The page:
Coping with seasonal depression


Every one of us knows what it is like when the winter months come along and you are left feeling depressed. There’s barely any sunlight, the cold makes you always want to stay inside and all you can do is wish for summer to come faster.

Although seasonal affective depression (SAD) is fairly common for Canadians during the winter months, from time to time SAD is not something that easily cured by sunny days.

The most important factors that lower our mood during winter constitutes of a list of things like lack of sunlight, vitamin D, serotonin, pressure from school and other specific situation-related stress. Some of these, like the lack of vitamin D, can of course be combated by simple measures like vitamin supplements.

Other factors, like the general lack of sunlight on the northern hemisphere, are a little harder to fix. Fortunately though, there are some ingenious solutions to this problem: like the ‘Sunlight Lamp’ or light therapy lamps. These lamps use intense levels of artificial light that mimic sunlight to control things such as seasonal depression and mood swings along with improved sleeping patterns, and producing a overall feel of well being. So if you are feeling slightly out of it, or really can’t stand winter like me, these lamps seem like a good alternative to moping around thanks to the bad weather outside.

The other side of feeling depressed can be what is described as “clinical depression”. According to the University of Berkeley, “Clinical depression is a serious medical illness that negatively affects how you feel, the way you think and how you act”. In other words, if you feel negatively to a point where it affects the normal functioning of your daily life and activities, it is a good sign that you should get out of bed and talk to someone.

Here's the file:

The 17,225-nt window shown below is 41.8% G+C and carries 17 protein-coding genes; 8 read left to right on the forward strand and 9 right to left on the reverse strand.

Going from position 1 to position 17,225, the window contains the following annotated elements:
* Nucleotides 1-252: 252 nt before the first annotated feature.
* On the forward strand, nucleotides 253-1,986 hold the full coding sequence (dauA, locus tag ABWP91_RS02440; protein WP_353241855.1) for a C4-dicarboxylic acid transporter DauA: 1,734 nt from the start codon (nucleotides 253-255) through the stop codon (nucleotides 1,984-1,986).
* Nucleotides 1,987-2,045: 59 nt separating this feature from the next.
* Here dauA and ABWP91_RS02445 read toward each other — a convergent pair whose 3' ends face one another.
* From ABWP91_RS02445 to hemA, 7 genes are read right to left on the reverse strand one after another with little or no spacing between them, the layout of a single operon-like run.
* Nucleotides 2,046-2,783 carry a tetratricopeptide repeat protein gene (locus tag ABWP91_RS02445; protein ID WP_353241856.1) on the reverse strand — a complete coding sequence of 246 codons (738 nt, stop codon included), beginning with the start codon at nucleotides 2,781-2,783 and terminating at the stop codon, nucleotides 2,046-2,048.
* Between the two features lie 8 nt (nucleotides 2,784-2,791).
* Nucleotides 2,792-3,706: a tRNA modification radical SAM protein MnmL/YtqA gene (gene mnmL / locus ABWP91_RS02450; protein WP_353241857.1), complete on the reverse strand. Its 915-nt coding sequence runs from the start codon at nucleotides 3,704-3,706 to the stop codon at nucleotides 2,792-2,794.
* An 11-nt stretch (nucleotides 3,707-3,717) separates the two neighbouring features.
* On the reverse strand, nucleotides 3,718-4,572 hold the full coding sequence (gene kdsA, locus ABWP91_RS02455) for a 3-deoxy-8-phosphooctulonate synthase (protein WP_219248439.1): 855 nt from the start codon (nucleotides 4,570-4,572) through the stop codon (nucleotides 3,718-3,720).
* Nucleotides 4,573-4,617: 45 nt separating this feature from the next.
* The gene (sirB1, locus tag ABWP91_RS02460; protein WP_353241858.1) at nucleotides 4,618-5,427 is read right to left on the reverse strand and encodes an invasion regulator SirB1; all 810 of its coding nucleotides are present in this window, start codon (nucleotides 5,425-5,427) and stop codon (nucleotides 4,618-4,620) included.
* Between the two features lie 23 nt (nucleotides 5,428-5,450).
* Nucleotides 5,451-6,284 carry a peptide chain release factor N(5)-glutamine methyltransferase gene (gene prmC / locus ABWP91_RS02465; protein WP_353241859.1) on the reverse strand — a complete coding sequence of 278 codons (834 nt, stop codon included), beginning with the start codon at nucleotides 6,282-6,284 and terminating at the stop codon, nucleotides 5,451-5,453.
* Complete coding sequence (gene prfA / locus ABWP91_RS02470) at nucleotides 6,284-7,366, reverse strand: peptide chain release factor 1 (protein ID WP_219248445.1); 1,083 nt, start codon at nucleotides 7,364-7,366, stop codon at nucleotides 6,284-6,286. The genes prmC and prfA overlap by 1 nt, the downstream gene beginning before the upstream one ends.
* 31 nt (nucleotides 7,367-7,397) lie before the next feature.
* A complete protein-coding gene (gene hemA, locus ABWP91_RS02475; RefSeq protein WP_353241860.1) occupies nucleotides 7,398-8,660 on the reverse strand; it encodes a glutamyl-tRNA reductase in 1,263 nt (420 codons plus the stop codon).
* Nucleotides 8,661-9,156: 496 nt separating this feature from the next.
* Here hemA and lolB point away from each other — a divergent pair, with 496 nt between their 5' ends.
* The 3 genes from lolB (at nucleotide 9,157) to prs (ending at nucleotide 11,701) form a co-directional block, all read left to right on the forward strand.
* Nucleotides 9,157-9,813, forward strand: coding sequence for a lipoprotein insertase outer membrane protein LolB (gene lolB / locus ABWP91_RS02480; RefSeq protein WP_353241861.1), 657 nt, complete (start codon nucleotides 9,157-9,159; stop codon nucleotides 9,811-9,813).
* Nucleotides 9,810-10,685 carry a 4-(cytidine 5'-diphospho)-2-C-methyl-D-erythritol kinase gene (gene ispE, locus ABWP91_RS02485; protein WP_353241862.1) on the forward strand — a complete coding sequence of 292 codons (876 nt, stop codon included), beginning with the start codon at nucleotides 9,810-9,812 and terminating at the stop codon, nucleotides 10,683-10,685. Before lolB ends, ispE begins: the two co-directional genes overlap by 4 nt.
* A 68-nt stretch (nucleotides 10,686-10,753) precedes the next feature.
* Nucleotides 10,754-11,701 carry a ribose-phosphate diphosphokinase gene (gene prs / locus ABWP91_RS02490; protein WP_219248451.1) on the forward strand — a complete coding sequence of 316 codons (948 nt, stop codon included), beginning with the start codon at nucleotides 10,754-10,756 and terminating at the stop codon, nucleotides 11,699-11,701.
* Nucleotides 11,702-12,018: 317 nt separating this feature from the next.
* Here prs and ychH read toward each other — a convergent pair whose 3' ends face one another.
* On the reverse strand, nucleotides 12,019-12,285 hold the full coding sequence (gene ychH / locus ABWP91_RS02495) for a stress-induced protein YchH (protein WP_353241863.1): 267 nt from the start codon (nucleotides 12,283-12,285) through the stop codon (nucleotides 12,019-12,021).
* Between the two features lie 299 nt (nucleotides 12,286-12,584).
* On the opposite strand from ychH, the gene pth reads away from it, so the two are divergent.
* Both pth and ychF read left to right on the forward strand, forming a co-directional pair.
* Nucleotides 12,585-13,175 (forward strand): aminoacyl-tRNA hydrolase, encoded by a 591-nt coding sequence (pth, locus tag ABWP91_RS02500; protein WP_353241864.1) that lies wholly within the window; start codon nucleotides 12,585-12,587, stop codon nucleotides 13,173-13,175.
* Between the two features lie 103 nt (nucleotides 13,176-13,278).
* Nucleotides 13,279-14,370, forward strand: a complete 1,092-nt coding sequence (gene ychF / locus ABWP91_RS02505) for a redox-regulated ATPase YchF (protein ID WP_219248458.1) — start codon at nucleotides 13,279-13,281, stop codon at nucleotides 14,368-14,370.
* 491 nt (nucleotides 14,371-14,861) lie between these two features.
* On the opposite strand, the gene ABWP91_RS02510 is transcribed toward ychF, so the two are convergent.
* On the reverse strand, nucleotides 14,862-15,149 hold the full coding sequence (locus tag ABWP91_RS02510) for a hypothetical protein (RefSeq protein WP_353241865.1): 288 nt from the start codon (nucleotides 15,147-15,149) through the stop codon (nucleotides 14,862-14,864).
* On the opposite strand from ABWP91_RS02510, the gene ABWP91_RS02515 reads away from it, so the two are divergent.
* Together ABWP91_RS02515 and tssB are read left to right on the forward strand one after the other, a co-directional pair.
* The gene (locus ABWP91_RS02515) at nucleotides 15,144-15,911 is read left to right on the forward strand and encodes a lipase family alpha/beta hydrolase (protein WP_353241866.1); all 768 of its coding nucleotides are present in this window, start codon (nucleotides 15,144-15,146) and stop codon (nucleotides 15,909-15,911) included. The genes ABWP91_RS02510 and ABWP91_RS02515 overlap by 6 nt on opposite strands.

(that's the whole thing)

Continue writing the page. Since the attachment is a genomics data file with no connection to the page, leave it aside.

According to Alison Bertoia, the director of counselling services at Wilfrid Laurier University, about 20 per cent of the student community make use of the counselling services that the university provides. Bertoia pointed out that it is important how we define depression and that we keep in mind the fact that the degree to which depression affects each student varies quite a lot.

It is important how we define
depression and that we keep in mind
the fact that the degree to which
depression affects each student varies
quite a lot.

Bertoia advised that if you feel that something might be wrong, but are unsure of what to do, analyzing your situation in terms of what you feel and why is a good start. Next thing to do would be to talk to someone you trust, a friend, family member, relative or a counsellor. Another way to feel better is to ramp up your natural inclinations; if you are someone who loves being with friends, then do exactly that – be around people more, and if you like your alone time then carve a little more time to spend by yourself out of your day.

Although depression is widely varied between people, some telling signs can be things like a sudden change in your personality. If you are someone who loves going out and suddenly start to isolate yourself from people, accompanied by a low mental state, it could be a sign that you might need to take better care of yourself and your mind. Simple things like getting daily exercise, especially in the winter months, can prove to be quite beneficial.

Other symptoms can include mood crashes, increasing reliance on drugs/alcohol, loss of a significant person or relationship and feeling like you have fewer good choices left.

For many people though, these little activities might not be enough to help get out of a dark place. During these instances, there are many services that can provide help if needed. The counselling services at WLU which provide walk in as well as ongoing counselling for all students can be a starting place, as well as the Kitchener-Waterloo counselling services.

The thing to remember during those days when you feel low is that it is perfectly normal for people to go through phases where they just don’t feel happy. The best solution is to understand your feelings, talk it out and take that first step towards feeling better.

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